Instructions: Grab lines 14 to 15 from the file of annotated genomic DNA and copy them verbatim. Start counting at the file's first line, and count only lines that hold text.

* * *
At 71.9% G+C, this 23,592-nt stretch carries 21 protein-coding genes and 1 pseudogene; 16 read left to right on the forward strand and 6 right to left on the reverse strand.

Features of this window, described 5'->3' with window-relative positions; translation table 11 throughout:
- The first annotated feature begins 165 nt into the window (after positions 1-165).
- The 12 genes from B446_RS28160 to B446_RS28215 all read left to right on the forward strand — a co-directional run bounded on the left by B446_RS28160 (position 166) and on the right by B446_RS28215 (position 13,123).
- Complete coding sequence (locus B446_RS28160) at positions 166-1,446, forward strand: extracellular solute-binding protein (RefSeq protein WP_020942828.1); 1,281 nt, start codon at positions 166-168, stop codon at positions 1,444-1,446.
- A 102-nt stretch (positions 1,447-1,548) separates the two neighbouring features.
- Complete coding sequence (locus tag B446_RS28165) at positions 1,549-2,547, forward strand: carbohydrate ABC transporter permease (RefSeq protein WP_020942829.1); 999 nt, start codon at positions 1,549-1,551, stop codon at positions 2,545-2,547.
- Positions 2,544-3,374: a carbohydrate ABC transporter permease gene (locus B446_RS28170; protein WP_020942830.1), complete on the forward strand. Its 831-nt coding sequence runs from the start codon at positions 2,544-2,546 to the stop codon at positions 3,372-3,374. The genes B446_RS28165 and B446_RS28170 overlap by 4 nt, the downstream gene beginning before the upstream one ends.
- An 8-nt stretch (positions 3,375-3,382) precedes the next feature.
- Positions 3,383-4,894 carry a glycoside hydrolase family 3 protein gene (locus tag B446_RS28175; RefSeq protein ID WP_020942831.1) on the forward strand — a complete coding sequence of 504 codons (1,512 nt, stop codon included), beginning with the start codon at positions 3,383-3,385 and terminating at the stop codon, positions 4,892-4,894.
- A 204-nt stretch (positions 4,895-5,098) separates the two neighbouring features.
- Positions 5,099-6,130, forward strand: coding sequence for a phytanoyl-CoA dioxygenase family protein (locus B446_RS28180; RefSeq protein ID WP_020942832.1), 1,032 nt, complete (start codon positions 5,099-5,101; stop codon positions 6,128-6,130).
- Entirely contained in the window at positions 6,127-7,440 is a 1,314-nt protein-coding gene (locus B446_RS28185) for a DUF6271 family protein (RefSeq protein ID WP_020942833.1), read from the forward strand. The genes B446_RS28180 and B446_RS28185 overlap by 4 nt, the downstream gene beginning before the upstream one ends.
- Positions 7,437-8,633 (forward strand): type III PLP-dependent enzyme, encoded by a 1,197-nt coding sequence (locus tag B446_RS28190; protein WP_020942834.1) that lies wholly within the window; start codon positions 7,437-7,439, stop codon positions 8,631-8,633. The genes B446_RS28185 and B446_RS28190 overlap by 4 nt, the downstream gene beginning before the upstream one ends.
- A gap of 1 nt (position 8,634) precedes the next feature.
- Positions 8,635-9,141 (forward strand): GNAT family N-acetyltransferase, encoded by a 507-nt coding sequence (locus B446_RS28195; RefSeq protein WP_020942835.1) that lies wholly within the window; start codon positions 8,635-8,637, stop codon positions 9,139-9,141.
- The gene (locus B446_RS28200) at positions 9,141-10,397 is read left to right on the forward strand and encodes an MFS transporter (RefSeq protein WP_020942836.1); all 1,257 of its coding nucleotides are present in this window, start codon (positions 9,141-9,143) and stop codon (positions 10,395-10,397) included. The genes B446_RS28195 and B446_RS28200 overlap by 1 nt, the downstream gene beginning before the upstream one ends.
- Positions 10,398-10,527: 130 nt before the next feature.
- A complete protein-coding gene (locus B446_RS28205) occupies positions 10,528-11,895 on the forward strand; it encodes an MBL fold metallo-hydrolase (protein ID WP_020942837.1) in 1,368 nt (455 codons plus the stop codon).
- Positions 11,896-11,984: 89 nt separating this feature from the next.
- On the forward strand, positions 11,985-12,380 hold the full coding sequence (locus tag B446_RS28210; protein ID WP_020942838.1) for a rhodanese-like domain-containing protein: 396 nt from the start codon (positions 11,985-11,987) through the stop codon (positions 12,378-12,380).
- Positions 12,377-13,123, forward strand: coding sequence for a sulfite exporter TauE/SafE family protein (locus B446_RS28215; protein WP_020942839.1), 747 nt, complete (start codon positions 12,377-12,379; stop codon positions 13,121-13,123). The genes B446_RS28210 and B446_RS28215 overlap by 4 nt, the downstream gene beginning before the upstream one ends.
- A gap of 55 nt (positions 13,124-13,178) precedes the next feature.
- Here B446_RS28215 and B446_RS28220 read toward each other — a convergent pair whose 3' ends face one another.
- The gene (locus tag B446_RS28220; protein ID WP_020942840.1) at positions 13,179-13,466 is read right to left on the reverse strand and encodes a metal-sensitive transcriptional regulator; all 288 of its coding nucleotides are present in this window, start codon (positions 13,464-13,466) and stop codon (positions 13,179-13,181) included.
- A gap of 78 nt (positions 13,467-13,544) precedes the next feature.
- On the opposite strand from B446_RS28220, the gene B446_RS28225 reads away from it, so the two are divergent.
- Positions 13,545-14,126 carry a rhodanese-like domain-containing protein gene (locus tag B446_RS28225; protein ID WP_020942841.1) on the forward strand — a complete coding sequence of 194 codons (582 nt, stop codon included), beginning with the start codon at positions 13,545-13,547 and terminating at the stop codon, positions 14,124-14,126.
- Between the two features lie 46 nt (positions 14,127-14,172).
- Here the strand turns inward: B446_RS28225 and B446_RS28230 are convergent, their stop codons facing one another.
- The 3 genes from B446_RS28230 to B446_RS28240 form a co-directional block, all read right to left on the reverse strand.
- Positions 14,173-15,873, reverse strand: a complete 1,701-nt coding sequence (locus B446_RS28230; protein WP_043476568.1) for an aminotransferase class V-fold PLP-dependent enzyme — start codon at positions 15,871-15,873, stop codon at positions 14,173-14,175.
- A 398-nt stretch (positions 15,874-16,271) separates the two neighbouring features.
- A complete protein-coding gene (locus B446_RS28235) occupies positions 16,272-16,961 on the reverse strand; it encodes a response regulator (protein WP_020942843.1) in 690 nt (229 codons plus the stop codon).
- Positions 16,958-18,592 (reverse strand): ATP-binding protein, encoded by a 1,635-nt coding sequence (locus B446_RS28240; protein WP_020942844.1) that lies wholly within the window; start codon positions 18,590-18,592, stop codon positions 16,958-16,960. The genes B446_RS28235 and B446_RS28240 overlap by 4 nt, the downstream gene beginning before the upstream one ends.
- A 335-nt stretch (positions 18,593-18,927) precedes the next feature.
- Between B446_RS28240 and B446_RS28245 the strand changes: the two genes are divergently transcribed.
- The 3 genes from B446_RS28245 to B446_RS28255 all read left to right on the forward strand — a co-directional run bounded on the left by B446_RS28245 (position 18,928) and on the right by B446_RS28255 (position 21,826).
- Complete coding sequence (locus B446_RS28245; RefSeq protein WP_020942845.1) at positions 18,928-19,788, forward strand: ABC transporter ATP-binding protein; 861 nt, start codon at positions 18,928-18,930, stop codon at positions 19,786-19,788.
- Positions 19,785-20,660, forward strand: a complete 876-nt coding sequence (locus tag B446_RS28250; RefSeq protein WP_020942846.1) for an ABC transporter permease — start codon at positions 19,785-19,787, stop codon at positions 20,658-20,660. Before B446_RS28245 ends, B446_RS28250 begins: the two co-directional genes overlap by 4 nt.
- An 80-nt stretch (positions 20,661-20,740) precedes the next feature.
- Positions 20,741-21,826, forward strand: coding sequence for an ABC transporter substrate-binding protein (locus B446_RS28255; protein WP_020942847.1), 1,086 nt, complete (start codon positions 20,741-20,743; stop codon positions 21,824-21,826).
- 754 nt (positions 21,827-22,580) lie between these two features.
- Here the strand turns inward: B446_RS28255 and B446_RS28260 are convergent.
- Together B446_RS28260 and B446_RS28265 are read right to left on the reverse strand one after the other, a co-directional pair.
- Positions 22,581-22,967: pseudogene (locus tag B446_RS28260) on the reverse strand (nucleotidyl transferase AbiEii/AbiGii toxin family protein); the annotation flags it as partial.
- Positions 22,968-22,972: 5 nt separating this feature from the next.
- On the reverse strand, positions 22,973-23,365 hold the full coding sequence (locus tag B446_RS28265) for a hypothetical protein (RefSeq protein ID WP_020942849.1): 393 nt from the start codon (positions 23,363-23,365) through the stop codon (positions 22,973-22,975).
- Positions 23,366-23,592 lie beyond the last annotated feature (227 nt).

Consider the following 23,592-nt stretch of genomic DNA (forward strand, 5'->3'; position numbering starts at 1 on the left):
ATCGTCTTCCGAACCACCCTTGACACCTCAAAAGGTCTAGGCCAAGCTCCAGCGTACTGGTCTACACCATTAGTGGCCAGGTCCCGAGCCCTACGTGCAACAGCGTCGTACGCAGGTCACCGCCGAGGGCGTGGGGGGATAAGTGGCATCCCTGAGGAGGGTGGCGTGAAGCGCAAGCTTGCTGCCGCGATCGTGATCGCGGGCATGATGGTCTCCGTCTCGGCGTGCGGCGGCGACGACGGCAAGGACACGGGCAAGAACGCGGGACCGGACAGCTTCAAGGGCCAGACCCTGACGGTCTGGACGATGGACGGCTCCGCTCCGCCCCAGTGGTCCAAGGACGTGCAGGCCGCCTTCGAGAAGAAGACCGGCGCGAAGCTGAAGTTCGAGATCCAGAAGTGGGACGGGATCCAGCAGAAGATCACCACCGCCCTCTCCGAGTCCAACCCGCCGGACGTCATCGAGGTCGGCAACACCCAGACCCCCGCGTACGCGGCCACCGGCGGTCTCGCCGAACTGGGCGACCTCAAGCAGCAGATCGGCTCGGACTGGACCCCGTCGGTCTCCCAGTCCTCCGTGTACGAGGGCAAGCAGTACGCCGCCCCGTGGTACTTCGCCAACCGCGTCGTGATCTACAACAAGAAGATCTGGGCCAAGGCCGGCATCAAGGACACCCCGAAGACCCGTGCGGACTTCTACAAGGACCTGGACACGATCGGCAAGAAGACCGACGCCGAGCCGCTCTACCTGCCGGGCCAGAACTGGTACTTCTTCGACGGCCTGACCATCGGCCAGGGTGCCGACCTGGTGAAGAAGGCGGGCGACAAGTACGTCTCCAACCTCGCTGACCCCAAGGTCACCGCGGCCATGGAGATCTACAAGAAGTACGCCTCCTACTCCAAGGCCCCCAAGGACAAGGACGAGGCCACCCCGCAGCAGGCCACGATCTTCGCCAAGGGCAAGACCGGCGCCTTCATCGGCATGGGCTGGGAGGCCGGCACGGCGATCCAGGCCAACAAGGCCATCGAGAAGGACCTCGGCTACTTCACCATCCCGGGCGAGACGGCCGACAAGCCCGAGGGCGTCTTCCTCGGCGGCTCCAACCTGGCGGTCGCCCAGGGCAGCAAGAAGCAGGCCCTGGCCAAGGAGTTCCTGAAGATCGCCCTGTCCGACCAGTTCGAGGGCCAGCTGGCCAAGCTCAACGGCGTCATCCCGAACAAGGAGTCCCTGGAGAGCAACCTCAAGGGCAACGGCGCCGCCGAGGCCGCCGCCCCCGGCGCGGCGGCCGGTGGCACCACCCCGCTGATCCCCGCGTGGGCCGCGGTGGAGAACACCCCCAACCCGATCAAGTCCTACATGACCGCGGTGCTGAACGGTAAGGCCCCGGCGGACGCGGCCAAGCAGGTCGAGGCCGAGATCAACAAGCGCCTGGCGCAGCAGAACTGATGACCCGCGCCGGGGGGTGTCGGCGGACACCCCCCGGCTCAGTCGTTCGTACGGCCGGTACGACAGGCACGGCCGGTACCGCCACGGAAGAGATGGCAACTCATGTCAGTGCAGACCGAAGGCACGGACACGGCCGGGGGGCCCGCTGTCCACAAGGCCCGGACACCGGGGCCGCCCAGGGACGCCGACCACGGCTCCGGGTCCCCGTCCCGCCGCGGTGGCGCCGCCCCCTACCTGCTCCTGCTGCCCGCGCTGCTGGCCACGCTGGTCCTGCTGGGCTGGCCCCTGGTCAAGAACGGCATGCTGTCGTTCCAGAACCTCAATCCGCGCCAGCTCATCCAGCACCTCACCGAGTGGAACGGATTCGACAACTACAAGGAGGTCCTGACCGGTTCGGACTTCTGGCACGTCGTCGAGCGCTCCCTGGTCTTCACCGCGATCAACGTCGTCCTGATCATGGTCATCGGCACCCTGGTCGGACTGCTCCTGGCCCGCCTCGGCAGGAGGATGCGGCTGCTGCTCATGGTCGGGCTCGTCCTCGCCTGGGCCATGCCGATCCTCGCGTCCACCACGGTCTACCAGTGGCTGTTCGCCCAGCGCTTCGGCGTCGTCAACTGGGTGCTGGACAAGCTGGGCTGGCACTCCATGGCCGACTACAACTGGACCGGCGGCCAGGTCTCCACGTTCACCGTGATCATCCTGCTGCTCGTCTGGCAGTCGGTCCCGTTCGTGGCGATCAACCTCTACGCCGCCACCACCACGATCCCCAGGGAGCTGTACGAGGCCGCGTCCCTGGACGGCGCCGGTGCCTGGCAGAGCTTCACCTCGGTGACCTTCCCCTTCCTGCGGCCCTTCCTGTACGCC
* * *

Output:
- Positions 7,437-8,633 (forward strand): type III PLP-dependent enzyme, encoded by a 1,197-nt coding sequence (locus tag B446_RS28190; protein WP_020942834.1) that lies wholly within the window; start codon positions 7,437-7,439, stop codon positions 8,631-8,633. The genes B446_RS28185 and B446_RS28190 overlap by 4 nt, the downstream gene beginning before the upstream one ends.
- A gap of 1 nt (position 8,634) precedes the next feature.